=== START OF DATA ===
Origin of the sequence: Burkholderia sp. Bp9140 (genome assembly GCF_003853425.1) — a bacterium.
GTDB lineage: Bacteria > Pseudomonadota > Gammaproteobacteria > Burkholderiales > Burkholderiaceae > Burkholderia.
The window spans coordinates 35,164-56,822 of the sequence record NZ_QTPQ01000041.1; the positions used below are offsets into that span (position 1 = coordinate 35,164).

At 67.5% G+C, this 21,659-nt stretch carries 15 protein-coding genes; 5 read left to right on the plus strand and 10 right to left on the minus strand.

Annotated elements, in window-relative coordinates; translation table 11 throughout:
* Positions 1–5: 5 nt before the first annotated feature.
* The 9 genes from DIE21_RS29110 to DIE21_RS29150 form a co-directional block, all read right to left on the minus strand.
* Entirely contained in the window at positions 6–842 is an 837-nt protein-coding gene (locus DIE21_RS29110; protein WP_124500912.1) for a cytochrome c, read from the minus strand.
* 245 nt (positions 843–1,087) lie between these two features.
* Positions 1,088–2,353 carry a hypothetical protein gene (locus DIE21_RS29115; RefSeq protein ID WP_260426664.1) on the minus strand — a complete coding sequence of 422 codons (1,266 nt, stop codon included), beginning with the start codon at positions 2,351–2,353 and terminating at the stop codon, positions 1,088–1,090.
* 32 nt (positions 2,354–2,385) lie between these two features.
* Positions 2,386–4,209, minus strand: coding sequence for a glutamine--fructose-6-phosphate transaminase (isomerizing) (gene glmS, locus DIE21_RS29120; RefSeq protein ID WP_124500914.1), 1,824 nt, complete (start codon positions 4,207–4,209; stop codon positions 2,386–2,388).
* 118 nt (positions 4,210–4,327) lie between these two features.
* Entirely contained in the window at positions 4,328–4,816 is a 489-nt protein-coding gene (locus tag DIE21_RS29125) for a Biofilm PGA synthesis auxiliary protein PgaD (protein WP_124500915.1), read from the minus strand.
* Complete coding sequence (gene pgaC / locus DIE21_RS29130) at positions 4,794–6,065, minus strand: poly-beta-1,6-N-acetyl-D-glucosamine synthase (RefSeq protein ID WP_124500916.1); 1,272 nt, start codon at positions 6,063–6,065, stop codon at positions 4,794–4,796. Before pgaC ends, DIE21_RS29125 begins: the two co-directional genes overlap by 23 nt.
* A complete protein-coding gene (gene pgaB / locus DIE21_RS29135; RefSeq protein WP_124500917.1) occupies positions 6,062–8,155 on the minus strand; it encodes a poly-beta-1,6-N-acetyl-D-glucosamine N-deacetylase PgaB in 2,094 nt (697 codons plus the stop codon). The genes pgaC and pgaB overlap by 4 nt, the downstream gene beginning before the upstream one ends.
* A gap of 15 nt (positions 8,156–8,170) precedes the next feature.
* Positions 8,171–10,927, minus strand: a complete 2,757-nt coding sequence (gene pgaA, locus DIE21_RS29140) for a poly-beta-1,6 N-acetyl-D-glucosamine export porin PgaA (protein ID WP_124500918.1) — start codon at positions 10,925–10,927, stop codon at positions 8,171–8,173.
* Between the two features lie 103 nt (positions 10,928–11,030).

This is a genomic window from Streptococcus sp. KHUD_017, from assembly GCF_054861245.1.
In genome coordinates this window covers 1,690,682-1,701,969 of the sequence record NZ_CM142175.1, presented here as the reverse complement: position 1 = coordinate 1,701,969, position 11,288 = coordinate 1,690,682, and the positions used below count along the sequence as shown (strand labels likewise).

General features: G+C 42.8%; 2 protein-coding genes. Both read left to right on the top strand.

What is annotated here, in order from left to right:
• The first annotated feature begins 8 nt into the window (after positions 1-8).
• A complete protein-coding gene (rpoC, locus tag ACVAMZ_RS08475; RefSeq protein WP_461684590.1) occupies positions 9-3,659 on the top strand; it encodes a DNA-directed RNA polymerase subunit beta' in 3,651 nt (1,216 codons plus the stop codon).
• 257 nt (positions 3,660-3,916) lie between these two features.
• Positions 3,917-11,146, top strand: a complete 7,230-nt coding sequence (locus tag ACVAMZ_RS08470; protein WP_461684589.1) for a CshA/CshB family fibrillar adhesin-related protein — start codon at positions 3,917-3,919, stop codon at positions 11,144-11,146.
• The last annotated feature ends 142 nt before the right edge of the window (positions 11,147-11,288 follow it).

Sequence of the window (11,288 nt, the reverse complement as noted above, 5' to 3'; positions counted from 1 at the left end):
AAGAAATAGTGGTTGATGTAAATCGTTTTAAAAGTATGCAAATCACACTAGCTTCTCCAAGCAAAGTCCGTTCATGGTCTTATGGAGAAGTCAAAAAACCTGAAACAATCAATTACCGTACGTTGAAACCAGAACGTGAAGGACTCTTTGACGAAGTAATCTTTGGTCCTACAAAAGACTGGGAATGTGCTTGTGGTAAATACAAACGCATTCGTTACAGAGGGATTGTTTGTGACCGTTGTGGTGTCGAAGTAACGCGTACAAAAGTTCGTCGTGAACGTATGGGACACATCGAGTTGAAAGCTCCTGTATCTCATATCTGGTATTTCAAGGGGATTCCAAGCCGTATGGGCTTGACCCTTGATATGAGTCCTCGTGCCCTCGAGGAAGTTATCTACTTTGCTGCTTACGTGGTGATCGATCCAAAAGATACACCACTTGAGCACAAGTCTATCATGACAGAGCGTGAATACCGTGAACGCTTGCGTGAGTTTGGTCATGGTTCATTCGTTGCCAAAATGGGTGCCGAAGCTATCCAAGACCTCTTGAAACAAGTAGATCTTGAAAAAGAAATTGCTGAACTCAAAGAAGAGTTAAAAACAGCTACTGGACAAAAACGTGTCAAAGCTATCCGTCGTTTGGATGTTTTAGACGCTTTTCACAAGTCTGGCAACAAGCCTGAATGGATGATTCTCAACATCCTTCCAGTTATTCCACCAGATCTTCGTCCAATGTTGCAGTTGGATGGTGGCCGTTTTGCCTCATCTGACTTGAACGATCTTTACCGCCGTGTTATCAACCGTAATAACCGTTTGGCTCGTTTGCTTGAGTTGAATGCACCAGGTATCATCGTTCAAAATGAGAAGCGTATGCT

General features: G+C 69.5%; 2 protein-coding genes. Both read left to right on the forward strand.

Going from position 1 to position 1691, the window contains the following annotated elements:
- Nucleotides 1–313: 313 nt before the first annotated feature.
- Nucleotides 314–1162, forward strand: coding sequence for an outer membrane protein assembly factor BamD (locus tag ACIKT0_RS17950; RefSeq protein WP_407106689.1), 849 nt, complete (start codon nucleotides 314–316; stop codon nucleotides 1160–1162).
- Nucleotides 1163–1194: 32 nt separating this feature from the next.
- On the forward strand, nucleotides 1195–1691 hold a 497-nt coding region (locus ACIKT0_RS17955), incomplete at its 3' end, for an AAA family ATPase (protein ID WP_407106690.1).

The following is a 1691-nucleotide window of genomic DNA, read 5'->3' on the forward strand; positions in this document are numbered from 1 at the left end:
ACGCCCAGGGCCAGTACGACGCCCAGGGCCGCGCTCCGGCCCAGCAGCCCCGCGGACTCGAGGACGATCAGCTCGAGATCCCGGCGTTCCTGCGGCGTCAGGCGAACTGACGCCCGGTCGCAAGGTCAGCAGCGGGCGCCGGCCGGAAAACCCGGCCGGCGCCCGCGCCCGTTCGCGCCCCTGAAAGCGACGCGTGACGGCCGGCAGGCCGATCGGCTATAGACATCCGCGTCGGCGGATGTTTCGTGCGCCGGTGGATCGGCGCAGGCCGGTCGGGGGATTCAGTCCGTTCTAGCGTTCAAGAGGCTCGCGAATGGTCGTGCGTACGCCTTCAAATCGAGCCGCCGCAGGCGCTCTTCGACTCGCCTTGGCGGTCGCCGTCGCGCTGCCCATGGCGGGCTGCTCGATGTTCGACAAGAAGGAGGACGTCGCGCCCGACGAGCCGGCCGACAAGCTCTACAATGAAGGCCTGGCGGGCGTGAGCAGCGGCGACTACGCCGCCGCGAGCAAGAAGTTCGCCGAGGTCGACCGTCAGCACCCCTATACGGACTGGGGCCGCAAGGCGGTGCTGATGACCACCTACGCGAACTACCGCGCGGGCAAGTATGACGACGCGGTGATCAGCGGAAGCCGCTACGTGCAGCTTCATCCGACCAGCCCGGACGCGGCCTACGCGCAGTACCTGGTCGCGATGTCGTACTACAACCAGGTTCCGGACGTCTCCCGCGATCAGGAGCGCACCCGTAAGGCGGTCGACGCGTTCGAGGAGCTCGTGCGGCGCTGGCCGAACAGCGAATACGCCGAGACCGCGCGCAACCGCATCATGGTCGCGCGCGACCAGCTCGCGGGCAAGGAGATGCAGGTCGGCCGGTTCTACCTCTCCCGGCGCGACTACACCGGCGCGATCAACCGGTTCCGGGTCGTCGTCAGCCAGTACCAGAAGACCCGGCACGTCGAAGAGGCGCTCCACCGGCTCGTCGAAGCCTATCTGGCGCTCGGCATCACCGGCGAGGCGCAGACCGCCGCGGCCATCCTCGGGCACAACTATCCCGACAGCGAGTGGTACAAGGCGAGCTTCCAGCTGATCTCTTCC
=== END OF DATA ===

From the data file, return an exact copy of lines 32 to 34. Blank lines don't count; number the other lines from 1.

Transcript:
Going from position 1 to position 1691, the window contains the following annotated elements:
- Nucleotides 1–313: 313 nt before the first annotated feature.
- Nucleotides 314–1162, forward strand: coding sequence for an outer membrane protein assembly factor BamD (locus tag ACIKT0_RS17950; RefSeq protein WP_407106689.1), 849 nt, complete (start codon nucleotides 314–316; stop codon nucleotides 1160–1162).